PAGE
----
Abstract 1467: Vascular Endothelial Cell-Specific Suppression of NF-κB Activity Attenuates Hypertension-Induced Cardiovascular End Organ Damage
BACKGROUND: NF-κB has been implicated in hypertension-induced vascular injury and Angiotensin II-induced signal transduction. Although the previous use of NF-κB inhibitors supports a causal role in vascular injury these drugs are not specific. Thus, our aim is to study the in vivo role of NF-κB in hypertension-induced cardiovascular and renal end organ damage.
METHODS and RESULTS: Using the Cre/lox technique, we have generated mice with vascular endothelial cell-restricted expression of the NF-κB super-repressor IκBαΔN (=ΔNTie1). Expression of IκBαΔN and reduced NF-κB activity in endothelial cells was confirmed by using primary cell cultures. Mice were put on a high sodium diet and simultaneously treated with the NO synthase inhibitor NG-nitro-l-arginine methyl ester (L-NAME) and Ang II via osmotic mini pumps during 14 days. This treatment resulted in a strong cardiac and renal end organ damage in terms of cardiac hypertrophy (p<0.05), elevated albuminuria (p<0.05) and characteristic histological changes of heart and kidney, when compared to sham operated animals. In contrast, ΔNTie1 mice displayed an attenuated cardiovascular end organ damage compared to control mice (n>=15 for each group). We measured diminished albuminuria in ΔNTie1 mice (p<0.05). A reduced heart weight was observed in these mice as well (p<0.05). When analysing potential NF-κB target genes, RT-PCR showed significantly reduced expression of important early atherogenic markers such as VCAM and MCP-1 in kidneys of treated ΔNTie1 mice compared to control mice (p<0.05). The regulation of these atherogenic markers by NF-κB additionally supports the role of endothelial NF-κB in the development of cardiovascular end organ damage.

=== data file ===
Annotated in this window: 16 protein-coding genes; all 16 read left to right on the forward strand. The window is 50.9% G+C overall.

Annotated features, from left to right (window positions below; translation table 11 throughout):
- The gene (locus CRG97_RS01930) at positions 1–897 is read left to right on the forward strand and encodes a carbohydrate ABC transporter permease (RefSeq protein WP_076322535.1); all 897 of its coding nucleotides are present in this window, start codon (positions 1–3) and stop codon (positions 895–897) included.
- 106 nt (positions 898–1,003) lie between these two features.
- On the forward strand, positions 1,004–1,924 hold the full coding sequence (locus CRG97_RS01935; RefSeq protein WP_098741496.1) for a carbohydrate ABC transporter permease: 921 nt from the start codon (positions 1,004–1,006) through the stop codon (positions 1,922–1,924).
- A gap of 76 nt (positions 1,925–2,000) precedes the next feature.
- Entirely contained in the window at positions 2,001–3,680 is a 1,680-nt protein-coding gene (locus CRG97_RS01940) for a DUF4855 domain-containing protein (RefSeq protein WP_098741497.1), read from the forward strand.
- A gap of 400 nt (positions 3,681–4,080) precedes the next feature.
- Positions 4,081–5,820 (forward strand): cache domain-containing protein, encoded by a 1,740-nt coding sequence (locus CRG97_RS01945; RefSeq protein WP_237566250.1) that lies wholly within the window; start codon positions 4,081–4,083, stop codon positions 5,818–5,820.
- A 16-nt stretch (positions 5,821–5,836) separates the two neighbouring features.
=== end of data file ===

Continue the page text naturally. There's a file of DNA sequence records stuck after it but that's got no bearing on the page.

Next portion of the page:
CONCLUSION: Our results indicate that targeted inhibition of NF-κB in vascular endothelial cells is a potential tool to reduce hypertension-induced cardiovascular end organ damage. We are showing direct genetic in vivo relevance of NF-κB, establishing a causal link between NF-κB activation in vascular endothelial cells and hypertension-induced end organ damage.